Samples of yellow eel from various locations in the Dutch Rhine area have been analyzed for trend monitoring of mercury since 1977. In the western Rhine delta mercury levels in eels have hardly changed since the seventies, whereas in the eastern part of the Dutch Rhine area a considerable decrease of mercury concentrations in eel has occurred. Because of continuous sedimentation of contaminated suspended matter transported from upstream regions, accumulation rates and concentrations of mercury in eel in the western Rhine delta remained at a relatively high level.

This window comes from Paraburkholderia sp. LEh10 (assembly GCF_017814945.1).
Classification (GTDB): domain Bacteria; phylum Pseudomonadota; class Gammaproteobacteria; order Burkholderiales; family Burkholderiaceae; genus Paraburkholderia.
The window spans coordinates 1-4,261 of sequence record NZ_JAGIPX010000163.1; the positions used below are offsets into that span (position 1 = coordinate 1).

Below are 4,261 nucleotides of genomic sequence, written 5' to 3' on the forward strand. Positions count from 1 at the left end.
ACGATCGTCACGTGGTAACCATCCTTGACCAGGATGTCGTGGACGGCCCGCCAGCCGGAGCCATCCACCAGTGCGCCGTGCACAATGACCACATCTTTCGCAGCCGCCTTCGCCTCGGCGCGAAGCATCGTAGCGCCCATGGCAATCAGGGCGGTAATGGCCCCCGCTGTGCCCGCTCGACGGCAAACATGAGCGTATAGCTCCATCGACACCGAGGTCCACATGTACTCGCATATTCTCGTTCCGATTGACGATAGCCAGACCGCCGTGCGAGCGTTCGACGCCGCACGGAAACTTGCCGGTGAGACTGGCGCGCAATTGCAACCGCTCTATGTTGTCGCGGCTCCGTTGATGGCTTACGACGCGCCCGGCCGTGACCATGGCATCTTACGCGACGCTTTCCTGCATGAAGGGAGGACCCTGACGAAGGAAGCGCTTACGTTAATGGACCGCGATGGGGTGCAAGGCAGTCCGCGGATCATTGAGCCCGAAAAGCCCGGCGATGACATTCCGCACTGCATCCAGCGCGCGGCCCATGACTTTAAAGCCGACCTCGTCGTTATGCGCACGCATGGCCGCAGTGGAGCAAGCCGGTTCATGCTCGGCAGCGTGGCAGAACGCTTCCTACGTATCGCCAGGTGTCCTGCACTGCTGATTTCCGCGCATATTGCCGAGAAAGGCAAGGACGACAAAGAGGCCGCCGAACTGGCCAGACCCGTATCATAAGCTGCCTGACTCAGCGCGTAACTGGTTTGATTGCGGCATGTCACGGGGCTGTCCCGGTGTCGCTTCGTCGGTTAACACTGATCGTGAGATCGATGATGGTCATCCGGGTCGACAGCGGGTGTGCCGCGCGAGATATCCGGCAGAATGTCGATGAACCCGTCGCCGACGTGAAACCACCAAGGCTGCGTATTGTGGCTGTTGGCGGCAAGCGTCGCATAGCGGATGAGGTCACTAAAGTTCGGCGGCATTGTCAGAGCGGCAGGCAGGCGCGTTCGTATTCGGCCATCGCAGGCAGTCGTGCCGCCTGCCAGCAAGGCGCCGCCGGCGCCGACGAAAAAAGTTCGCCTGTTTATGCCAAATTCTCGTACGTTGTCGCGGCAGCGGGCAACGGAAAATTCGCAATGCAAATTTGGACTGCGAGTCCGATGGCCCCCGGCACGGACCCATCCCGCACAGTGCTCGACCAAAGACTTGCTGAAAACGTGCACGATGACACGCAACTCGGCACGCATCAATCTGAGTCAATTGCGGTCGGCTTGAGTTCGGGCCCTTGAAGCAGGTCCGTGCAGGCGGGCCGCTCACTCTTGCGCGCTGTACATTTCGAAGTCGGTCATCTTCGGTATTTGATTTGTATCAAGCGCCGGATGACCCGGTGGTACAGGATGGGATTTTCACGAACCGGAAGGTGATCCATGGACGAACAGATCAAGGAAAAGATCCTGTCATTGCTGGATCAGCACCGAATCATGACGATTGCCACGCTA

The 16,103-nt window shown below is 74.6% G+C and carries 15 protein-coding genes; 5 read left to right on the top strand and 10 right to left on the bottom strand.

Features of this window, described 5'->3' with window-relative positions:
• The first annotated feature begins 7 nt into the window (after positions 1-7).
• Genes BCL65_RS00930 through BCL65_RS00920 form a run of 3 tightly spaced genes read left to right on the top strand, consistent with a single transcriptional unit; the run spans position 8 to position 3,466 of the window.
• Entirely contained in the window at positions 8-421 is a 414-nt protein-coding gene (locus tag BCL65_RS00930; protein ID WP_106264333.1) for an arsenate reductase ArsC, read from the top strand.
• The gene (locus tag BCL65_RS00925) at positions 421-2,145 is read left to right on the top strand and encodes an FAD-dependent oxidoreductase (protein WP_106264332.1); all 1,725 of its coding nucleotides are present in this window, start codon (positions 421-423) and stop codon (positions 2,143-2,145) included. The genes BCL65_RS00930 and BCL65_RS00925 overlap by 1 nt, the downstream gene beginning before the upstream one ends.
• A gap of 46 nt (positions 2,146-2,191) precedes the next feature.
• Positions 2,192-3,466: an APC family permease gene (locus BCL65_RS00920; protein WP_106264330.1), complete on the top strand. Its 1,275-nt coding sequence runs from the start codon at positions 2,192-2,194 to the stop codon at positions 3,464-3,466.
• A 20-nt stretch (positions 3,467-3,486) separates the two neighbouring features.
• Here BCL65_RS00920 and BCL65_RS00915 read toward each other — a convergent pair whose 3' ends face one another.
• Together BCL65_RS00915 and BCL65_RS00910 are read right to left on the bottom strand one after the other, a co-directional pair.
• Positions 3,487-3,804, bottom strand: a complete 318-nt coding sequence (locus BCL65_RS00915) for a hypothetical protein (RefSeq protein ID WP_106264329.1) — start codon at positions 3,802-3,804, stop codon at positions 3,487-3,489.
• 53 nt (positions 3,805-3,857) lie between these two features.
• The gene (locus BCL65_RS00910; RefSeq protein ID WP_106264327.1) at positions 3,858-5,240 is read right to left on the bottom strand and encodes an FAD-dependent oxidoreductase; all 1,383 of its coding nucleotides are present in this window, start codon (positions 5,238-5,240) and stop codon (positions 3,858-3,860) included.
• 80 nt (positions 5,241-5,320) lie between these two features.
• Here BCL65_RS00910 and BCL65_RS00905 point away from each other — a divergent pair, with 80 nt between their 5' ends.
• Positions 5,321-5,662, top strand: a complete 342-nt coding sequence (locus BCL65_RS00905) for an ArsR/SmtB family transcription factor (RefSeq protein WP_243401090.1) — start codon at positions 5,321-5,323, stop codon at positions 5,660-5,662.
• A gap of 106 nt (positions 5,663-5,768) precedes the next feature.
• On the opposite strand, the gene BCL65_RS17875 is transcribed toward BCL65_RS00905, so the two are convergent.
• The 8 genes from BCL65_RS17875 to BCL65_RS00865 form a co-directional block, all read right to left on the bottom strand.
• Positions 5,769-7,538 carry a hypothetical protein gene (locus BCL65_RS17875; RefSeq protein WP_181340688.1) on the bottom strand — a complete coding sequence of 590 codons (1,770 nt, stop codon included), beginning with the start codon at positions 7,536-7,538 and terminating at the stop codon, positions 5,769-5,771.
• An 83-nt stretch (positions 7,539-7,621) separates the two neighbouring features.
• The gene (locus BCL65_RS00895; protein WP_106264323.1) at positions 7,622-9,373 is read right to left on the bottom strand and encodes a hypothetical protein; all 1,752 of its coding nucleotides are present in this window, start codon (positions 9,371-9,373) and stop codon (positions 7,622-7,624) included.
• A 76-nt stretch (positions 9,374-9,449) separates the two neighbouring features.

Analyses of methyl mercury in biota have been performed to elucidate the role of methyl mercury in the mercury contamination of the Dutch Rhine ecosystem. Low percentages of methyl mercury were observed in zooplankton (3 to 35%). In benthic organisms (mussels) percentages of methyl mercury ranged from 30 to 57%, while in fish species and liver of aquatic top predator birds almost all the mercury was present in the form of methyl mercury (> 80%).
During the period 1970-1990 mercury concentrations of suspended matter in the eastern Rhine delta have drastically decreased. These concentrations seemed to be highly correlated with mercury concentrations of eel (R = 0.84). The consequences of this relation are discussed.